• When it comes to various online activities, parents express the most concern about their children viewing sexually explicit content online—70% say they are very/somewhat concerned. Other top concerns include communicating with a stranger online (61%) and visiting Web sites with inappropriate content (61%).
  • Fully 96% of parents surveyed say they have had a conversation with their child about what to do and not to do online.
  • Top concerns about children’s online safety relate to personal safety online, and significant concern also is expressed about spam and their child spending too much time online.
  • 53% of parents say they have used parental control technologies to assist them in monitoring their child’s Internet usage.

Read more at FOSI.org

The research consisted of a nationwide telephone survey among 702 parents of children ages eight to 17 who access the Internet, and was conducted by Hart Research Associates. Interviewing was conducted from July 8 to 16, 2011, with a margin of error of ±3.7 percentage points.

(Click here for a full version of the above infographic - PDF)

New Report: 28% of American adults use mobile and social location-based services

More than a quarter of all American adults—28%—use mobile or social location-based services of some kind. Some highlights from the report:

  • One in ten smartphone owners (12%) have used a geosocial (“check in”) service such as Foursquare or Gowalla.
  • 55% of smartphone owners have used a location-based information service to get directions or recommendations based on their current location.
  • 14% of social media users have set up their account to automatically include their location in their posts.

Read the full report: http://pewinternet.org/Reports/2011/Location.aspx

Our new report covers online learning in higher ed, but there’s another report out today with data about K-12 online learners: Click here to download the PDF.

The Digital Revolution and Higher Education

We’ve got a great new Pew Research Center report out today about college presidents and how they view the tech in the classroom—both today and in the coming years. This report cover everything from the perceptions of the public and college presidents about the value of online learning, the prevalence and future of online courses, use of digital textbooks, the internet and plagiarism, and technology use in the classroom, as well as college presidents’ own use of technology.

For instance: About half of college presidents (51%) say an online course provides an equal educational value to one taken in a classroom; just three-in-ten American adults (29%) agree. (Do you?)

More than three-quarters of college presidents (77%) report that their institutions now offer online courses, and college presidents predict substantial growth in online learning: 15% say most of their current undergraduate students have taken a class online, 50% predict that ten years from now most of their students will take classes online. 

Other findings include:

  • Most college presidents (55%) say that plagiarism in students’ papers has increased over the past 10 years. Among those who have seen an increase in plagiarism, 89% say computers and the internet have played a major role.
  • The leaders of the nation’s colleges and universities are a tech-savvy group. Nearly nine-in-ten (87%) use a smartphone daily, 83% use a desktop computer and 65% use a laptop.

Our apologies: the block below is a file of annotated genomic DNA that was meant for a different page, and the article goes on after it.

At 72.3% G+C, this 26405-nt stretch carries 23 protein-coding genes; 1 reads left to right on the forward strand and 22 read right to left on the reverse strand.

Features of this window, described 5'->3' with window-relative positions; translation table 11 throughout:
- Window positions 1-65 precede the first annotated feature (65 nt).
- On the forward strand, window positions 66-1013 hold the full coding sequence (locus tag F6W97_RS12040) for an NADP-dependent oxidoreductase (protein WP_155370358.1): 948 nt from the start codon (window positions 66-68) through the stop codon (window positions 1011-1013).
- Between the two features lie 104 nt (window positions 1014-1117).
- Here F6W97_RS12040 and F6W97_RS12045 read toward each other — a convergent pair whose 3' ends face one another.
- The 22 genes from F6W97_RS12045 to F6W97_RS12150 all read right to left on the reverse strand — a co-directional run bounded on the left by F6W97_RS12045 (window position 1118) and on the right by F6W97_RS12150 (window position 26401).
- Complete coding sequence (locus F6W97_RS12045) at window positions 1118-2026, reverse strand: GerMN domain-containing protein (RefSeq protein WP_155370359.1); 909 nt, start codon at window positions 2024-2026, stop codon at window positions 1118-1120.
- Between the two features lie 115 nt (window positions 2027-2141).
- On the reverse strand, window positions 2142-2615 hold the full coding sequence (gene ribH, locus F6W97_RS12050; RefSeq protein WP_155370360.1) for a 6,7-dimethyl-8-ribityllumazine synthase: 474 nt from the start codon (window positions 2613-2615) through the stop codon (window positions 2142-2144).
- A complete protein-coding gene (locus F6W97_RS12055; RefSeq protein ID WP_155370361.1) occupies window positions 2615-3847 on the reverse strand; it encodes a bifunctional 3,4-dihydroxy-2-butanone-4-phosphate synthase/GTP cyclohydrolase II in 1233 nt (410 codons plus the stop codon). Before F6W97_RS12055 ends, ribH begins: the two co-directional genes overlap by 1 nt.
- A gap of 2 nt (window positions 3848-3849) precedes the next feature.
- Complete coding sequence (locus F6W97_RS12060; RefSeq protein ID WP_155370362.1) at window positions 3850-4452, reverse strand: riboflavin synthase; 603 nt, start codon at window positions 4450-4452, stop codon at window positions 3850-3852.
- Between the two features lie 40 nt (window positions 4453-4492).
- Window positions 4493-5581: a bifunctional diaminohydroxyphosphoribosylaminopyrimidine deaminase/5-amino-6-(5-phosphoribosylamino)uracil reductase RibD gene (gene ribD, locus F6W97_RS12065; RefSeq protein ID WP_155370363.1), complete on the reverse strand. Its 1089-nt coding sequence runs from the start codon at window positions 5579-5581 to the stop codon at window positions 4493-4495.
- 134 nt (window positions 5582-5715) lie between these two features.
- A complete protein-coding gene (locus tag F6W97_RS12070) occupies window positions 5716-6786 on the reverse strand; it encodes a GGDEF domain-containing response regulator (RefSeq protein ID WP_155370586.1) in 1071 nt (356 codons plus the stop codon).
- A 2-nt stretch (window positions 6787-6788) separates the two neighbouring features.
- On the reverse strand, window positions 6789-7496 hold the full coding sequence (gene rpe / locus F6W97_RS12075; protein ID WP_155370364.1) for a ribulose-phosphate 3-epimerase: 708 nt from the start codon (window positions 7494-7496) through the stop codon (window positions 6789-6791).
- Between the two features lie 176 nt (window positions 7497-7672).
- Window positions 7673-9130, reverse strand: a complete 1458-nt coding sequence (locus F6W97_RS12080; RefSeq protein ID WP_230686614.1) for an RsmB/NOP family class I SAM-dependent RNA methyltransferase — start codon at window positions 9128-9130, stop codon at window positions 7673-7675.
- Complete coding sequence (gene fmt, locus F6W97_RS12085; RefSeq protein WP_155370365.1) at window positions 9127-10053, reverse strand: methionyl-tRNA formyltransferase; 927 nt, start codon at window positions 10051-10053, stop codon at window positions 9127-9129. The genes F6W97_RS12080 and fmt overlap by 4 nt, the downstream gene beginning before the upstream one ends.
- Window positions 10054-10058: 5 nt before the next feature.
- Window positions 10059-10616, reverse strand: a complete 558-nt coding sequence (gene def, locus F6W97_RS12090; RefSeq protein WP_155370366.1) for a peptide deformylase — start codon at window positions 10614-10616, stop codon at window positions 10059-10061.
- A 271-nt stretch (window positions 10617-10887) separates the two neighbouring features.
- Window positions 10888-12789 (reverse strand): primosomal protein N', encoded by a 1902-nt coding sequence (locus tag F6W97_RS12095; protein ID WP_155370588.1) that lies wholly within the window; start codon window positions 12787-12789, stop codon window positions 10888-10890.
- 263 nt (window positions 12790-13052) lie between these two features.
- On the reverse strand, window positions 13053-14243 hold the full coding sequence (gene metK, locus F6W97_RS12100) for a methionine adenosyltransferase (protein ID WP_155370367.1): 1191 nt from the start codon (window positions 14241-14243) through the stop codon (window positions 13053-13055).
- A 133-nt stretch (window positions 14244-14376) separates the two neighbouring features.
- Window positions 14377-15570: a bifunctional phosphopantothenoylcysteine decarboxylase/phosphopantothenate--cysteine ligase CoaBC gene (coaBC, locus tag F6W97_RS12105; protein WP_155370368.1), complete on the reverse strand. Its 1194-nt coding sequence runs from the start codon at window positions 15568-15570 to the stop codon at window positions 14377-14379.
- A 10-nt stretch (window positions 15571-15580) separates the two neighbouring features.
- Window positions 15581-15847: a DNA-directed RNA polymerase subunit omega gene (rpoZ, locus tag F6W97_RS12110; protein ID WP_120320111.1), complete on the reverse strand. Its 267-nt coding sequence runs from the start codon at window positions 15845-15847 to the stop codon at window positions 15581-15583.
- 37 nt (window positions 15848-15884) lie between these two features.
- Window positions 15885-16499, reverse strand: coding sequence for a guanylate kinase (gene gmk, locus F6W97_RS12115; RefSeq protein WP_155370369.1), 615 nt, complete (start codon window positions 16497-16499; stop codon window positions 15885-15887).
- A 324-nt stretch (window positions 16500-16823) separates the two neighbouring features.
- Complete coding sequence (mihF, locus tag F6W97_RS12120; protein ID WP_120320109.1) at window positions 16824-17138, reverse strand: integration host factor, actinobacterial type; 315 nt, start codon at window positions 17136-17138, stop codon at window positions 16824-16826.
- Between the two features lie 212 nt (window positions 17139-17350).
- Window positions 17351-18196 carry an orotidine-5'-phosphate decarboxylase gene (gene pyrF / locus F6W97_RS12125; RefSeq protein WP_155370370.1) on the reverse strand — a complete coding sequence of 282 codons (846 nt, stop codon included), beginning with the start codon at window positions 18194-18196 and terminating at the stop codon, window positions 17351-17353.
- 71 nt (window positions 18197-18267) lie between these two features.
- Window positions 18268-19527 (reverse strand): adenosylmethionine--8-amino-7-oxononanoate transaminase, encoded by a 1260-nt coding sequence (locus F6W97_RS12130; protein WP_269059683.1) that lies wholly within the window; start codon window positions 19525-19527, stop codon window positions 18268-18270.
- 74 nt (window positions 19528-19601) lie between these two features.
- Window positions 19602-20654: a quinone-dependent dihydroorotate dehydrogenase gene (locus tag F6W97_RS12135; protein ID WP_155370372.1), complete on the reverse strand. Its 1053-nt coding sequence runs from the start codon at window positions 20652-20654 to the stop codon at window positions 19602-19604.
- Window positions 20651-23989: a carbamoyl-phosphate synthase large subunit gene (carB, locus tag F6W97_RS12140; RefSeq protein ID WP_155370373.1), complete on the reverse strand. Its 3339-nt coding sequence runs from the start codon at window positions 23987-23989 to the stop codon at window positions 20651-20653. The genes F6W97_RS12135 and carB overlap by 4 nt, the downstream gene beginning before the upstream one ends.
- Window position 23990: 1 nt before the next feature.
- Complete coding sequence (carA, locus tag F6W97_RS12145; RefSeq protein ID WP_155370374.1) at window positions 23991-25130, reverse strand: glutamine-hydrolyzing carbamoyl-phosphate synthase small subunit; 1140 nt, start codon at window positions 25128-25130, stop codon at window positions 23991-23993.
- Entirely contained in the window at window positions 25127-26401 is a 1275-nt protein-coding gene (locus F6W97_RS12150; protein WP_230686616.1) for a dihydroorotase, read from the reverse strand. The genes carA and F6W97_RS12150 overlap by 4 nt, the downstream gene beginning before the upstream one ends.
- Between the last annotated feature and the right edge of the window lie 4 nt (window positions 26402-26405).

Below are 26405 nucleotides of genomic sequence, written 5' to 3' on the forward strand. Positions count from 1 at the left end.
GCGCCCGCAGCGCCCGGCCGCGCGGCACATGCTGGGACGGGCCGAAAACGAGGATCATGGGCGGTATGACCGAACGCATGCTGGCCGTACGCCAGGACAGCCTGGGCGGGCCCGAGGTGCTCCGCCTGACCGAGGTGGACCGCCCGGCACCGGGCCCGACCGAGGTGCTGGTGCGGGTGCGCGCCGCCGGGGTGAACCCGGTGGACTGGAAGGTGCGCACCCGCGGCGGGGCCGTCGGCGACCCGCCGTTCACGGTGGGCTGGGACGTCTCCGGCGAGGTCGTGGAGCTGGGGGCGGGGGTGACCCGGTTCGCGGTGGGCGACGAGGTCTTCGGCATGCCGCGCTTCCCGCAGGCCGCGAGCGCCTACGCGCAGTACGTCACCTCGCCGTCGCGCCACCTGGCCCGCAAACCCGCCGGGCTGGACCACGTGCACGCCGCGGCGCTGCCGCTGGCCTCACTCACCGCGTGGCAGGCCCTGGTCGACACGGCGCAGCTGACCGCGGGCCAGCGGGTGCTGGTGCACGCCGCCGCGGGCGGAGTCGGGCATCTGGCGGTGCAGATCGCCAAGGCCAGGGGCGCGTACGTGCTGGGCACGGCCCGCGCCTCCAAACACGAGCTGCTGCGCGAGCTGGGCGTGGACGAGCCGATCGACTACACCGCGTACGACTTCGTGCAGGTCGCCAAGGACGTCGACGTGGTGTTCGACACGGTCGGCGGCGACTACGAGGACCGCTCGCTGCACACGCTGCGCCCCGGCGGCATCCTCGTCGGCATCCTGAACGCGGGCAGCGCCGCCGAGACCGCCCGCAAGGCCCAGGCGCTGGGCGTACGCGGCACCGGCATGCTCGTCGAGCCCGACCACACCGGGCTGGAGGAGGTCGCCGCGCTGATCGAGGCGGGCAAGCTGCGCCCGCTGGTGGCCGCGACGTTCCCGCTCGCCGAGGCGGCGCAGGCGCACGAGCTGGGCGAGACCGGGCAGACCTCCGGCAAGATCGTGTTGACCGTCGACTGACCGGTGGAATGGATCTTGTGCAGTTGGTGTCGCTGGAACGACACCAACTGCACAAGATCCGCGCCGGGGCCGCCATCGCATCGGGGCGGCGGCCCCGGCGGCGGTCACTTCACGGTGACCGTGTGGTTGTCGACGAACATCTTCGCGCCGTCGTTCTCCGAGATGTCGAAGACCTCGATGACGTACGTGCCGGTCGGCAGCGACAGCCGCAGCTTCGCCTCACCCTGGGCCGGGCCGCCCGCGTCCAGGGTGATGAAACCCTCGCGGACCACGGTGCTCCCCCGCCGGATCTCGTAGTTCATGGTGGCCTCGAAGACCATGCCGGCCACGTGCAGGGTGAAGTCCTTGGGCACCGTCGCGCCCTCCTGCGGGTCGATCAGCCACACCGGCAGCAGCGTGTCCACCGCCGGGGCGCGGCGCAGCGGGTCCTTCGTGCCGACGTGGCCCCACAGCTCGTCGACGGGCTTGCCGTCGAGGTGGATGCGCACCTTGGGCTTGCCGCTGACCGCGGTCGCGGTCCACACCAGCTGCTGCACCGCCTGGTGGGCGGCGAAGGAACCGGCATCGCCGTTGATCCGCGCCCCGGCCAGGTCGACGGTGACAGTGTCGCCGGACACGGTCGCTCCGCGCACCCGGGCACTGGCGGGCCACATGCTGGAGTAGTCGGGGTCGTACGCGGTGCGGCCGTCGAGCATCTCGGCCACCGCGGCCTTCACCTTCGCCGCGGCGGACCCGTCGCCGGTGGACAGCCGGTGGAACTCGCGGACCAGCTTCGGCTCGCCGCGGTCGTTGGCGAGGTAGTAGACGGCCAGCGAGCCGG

• College presidents are ahead of the curve on some of the newer digital technologies: Fully half (49%) use a tablet computer such as an iPad at least occasionally, and 42% use an e-reader such as a Kindle or Nook.
  • 15% of college presidents say most of their current undergraduate students have taken a class online, and 50% predict that 10 years from now most of their students will take classes online.
  • Nearly two-thirds of college presidents (62%) anticipate that 10 years from now, more than half of the textbooks used by their undergraduate students will be entirely digital.

The report is based on findings from two Pew Research Center surveys: a national poll of the general public, and a survey of college presidents done in association with The Chronicle of Higher Education. You and read or download the full report here: http://pewinternet.org/Reports/2011/College-presidents.aspx

What’s the one word you would use to describe your experiences using social networking sites? Most Americans say “good.”

When social networking users were asked for one word to describe their  experiences using social networking sites, “good” was the most common  response.  Overall, positive responses far outweighed the negative and neutral  words that were associated with social networking sites (more than half  of the respondents used positive terms). Users repeatedly described  their experiences as “fun,” “great,” “interesting” and “convenient.”  Less common were superlatives such as “astounding,” “necessity,” and  “empowering.”

More from our latest report, “65% of online adults use social networking sites”

What’s the one word you would use to describe your experiences using social networking sites? Most Americans say “good.”

When social networking users were asked for one word to describe their experiences using social networking sites, “good” was the most common response. Overall, positive responses far outweighed the negative and neutral words that were associated with social networking sites (more than half of the respondents used positive terms). Users repeatedly described their experiences as “fun,” “great,” “interesting” and “convenient.” Less common were superlatives such as “astounding,” “necessity,” and “empowering.”

More from our latest report, “65% of online adults use social networking sites”

It’s official: Half of *all* American adults use social networking sites.
Fully 65% of adult internet users now say they use a social networking site like MySpace, Facebook or LinkedIn, up from 61% one year ago. This marks the first time in Pew Internet surveys that 50% of all adults use social networking sites.